[Epistemic status, can't spot a mistake, but am not confidant that there isn't one, if you find anything please say so. Posting largely because the community value of a new good idea is larger than any harm that might be caused by a flawed proof. ]
Suppose you have an automatic proof checker. Its connected to a source of statements that are sometimes correct proofs, and sometimes not. The proof checker wants to reject all false proofs, and accept as many of the true proofs as possible. It also wants to be able to update its own proof framework.
Define S to be a set of statements in a particular formalism, say those that are grammatically well defined in PA. Let B be any sequence from some alphabet of symbols. Let
and V⊂L be the set of programs that have the property that
In other words, V is the set of all programs that never prove false statements. We should never leave V or need to talk about any program not in it.
For v∈V write v[s] to mean ∃b∈B:v(s,b). Ie v proves s
A simple setup would consist of a starting program p1∈V and a rule that says,
If p1[p2[s]⟹s] then you can add p2 to your list of trusted provers. If p1 proves the soundness of p2, then you can accept any statement when given a proof of it in p2.
The lobian obstacle is that p2 must be strictly weaker than p1, in that p1 can prove any statement that p2 can, but p1 can prove the soundness of p2 and p2 can't prove its own soundness. This means that each trusted prover has to be strictly weaker than the one that generated it. You could start with PA+3^^^3 and say that a few weakenings aren't a problem, but that isn't an elegant solution.
Note: You can't get around this problem using cycles. Suppose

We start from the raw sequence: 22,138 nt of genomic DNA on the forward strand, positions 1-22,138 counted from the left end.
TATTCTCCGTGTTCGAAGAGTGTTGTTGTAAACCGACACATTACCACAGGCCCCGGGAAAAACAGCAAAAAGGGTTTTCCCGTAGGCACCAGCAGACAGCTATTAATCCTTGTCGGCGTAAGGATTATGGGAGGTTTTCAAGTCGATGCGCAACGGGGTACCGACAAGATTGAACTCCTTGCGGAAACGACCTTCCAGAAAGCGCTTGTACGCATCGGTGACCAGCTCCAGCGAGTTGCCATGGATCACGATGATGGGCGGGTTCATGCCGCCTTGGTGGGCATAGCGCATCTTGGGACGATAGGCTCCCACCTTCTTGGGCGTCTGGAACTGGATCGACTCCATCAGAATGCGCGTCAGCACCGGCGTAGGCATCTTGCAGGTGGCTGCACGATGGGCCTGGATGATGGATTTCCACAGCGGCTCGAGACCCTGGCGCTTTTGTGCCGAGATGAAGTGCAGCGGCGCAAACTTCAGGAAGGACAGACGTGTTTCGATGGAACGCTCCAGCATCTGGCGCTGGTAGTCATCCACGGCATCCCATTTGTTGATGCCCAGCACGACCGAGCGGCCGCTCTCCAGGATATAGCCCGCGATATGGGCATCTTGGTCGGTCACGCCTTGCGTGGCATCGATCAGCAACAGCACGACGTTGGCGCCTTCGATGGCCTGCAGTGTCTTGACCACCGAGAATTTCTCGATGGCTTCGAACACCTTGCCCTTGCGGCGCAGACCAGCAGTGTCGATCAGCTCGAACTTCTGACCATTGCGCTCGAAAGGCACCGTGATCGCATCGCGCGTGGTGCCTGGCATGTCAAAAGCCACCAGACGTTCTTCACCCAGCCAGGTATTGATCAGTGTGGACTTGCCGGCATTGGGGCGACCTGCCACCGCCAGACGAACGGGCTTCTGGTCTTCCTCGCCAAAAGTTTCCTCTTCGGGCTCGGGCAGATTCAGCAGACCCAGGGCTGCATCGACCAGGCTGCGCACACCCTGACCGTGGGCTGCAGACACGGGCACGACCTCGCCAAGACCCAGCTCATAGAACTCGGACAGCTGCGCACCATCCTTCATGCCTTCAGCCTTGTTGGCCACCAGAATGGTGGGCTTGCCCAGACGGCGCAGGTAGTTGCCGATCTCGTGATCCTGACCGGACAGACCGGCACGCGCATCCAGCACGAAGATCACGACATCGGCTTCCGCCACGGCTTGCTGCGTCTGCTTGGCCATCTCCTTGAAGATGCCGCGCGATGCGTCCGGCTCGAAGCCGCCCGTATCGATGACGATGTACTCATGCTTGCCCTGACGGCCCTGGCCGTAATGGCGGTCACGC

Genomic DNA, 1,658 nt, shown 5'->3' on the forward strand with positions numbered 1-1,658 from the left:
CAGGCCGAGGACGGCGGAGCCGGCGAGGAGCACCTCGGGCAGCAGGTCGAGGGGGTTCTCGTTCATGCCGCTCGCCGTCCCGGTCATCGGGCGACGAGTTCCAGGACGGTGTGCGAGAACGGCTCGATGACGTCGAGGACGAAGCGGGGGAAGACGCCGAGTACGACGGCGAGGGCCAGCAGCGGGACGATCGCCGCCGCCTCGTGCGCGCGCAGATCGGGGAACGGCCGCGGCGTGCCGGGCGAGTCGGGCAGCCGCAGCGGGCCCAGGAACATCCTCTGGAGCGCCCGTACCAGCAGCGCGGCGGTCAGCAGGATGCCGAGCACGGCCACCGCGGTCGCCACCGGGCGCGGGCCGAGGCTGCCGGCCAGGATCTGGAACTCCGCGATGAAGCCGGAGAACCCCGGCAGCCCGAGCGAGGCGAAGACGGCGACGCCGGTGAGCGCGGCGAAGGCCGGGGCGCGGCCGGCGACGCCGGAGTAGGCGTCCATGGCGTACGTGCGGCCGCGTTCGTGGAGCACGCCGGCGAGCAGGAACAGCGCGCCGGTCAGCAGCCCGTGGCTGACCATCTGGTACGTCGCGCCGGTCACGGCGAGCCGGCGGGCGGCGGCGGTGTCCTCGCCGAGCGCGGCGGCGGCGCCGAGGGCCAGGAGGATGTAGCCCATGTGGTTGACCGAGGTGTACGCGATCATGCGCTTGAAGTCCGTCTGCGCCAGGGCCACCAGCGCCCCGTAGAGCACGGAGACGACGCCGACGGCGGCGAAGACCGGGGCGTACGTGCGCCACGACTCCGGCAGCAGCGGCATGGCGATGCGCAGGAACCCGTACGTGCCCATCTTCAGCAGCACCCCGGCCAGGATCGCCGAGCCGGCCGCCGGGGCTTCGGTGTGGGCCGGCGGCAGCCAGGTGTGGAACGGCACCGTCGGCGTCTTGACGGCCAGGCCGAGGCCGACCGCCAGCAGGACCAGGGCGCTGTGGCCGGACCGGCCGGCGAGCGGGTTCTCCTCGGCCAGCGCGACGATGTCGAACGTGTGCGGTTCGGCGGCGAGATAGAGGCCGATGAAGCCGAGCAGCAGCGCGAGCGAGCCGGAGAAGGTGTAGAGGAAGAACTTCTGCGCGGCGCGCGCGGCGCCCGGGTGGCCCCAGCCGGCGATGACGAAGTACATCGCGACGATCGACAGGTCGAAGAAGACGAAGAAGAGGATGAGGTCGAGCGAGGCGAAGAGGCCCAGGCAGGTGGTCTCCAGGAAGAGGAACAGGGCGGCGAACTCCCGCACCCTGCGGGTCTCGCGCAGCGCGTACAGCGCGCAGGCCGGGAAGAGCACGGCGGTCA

This would imply
So any cycle could be shrunk by 1, and inductively, shrunk to a self trusting system.
I propose instead that you use the rule.
If p1[p2[s]⟹p1[s]] then accept any future proofs that are accepted by p2, and give p2 all rights given to p1, including taking p2[p3⟹p2] to mean that p3 is accepted, and so on recursively. If p1 is sound, then p1[p2[s]⟹p1[s]]⟹(p2[s]⟹p1[s]) so anything that is proven by p2 can be proven by p1. If p1 isn't sound, it can prove anything anyway.
Note that if p2 is a straightforward isomorphism of p1 then they are easily proven equivalent. However, if p2 says "run Turing machine T for length(b) steps, if it doesn't halt, check if b is a valid proof of s, if T does halt, return ⊤" then it could be equivalent to p1 from a second order logic perspective, but p1 can't prove that T never halts.
Still, this rule allows us to prove anything provable in p1 and only things provable in p1, while also allowing the user to add shorthands and semantic sugar.
Note that the "proof" b could just be the number of processor cycles you want to run a proof search for before giving up. In fact, this framework lets you swap and mix between hand proved results, and automatically proved results (with search time cut off) as you see fit.
This formalism allows a any system containing a proof checker to automatically upgrade itself to a version that has the same Godelian equivalence class, but is more suited to the hardware available.